Charles’ shoulders fell with a sigh as he shifted his view to the new mansion his father had built as a wedding gift. He turned back to the bed and grabbed his shirt. “You know I can’t do this, Lia. I’m to wed Sarah tomorrow. It’s expected of me.” Charles pulled his shirt on and stepped into his boots.

“Stop,” Dahlia said as Charles moved to the door. She tightened the quilt around her body, aching to go back an hour before when her body was covered only by him. Careful not to make a noise that would wake her mother down the hall, she moved closer and tugged his shirt.   “You love me. Not her.”

Charles slid out of her grasp and removed the lantern from its peg then traveled down the stairs.

Dahlia followed, the quilt dragging at her feet as she stepped onto the dirt floor of the cellar. “You can’t do this, Charles. I love you. I want to be with you.”

“We can’t be together, Lia.” His eyes darted back to her, narrowed with pain and fear. He slid a long lock of her wavy brown hair off her shoulder and mumbled, “I shouldn’t have come tonight. I was mistaken and I’m sorry.” He pushed the wooden door open, holding the lantern toward the tunnel that led to the main house─Stockton House. “We can never do this again. I love her. Not you,” he said. His green eyes went cold then, like they’d never told the truth before, like they’d never see the truth again.

Dahlia freed one hand from the quilt and slapped it hard against his cheek. The sting echoed up her arm, returning all the pain to her heart. “You’re lying. I know you love me!” she cried and stepped closer to him.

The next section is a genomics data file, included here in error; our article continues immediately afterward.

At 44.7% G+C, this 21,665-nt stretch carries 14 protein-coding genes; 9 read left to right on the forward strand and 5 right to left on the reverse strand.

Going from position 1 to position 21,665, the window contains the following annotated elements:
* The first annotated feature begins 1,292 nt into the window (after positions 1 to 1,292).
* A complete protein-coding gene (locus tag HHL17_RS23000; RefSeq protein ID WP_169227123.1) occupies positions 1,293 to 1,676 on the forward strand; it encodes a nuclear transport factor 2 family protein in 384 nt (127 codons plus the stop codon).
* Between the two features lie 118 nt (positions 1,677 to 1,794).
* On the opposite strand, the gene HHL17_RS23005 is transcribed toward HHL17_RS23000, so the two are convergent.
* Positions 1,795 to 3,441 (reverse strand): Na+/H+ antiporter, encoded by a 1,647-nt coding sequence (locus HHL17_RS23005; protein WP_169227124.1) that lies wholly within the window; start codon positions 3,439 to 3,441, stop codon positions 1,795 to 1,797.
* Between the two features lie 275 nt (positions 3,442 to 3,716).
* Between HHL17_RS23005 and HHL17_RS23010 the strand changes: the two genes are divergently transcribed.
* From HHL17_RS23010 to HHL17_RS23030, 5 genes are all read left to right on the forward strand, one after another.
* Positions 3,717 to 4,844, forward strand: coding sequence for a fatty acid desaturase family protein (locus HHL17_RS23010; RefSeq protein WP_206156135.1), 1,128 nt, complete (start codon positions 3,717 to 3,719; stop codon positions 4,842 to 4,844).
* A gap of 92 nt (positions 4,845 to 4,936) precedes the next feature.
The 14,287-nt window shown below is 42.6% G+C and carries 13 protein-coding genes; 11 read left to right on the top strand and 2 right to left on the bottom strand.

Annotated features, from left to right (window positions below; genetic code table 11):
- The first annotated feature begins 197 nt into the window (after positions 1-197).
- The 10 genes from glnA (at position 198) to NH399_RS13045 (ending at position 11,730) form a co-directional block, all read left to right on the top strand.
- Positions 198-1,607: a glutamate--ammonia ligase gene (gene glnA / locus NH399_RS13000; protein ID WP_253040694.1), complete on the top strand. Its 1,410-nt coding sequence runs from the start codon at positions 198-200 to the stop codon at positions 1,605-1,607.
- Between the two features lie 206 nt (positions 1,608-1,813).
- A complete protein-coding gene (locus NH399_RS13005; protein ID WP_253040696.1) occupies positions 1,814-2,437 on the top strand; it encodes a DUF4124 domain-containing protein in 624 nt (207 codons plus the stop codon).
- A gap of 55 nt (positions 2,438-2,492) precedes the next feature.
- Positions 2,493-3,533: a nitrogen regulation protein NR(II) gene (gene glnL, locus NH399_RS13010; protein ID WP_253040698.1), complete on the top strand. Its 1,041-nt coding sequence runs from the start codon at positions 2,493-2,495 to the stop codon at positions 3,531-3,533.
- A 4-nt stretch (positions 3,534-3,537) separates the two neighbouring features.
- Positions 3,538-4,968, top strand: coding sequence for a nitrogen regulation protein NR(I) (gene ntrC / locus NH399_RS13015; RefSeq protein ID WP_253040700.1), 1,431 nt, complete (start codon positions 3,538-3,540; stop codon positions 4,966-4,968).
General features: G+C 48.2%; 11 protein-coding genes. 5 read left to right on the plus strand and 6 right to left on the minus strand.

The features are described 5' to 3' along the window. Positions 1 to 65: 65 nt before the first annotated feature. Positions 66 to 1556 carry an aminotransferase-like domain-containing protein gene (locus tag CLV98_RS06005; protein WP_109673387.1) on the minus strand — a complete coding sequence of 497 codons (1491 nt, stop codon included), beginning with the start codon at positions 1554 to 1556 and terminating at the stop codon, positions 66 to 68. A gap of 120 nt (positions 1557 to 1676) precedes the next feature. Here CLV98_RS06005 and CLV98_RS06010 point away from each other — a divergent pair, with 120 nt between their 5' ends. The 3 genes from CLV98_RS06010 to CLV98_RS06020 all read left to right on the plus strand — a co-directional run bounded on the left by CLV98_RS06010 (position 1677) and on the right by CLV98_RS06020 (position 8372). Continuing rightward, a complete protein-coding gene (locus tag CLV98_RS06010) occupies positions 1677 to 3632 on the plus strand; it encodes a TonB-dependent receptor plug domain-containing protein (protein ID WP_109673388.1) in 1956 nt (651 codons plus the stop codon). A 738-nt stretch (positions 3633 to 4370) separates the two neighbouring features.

She turned his body with one hand and pulled his face to hers with the other, dropping the quilt to her feet. Charles remained still as Dahlia pressed her lips to his wounded cheek. Her gentle kisses traveled along his face until they met his lips, where the kiss grew urgent with want, with love.

He responded, gripping her waist with his empty hand and pressing her between himself and the earthen wall. His hand clung to her bare skin as his mouth claimed hers with enough desire to haunt her for a lifetime.

Tears flowed from Dahlia’s dark eyes as his kiss began to fade. Charles looked down at her and backed away. “Wait!” Dahlia demanded, thrusting her body against his and looping her arms around his neck.

“No, Dahlia,” Charles replied sternly, shoving her body away.

“I will not let you leave me,” she said and moved close to him again, running her hands up his chest, her eyes pleading with his.

He scowled and whipped the back of his hand across her soft face. “You will know your place from here on, Dahlia.”

She crumpled to her knees in front of him, cradling her cheek. “My place is no longer here,” she said, her voice a mere whimper.

“Whether you stay or go, I will be married. And this will never happen again,” Charles said gruffly, turning toward the door.

“I will never forget you,” she said as she wept. It was not a pledge to him, but a harsh reality. She knew the memory would be the curse that lived with her forever.

 The light of the room faded as the lantern’s halo disappeared down the passageway. Darkness consumed the room, accompanied by the sound of quiet sobs and the smell of wood and soil. And when her tears ran dry, no longer burning misery into her skin, Dahlia rose up. She vowed her curse wouldn’t be alone. She knew she would never forget, but she would make sure his family never remembered.

    

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Meet the Author

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J.M. Miller first discovered her love of writing in high school where she penned poetry for extra credit in English class and even braved the anxiety of an open-mic night at a local coffee shop. Life soon followed, with a couple of careers, marriage, and a baby. The urge to write again came not long after her daughter’s birth, this time calling for more than a few lines in a messy composition notebook.

She is a military spouse, and a veteran herself, who finds inspiration in the people she’s met and the places she’s lived and traveled.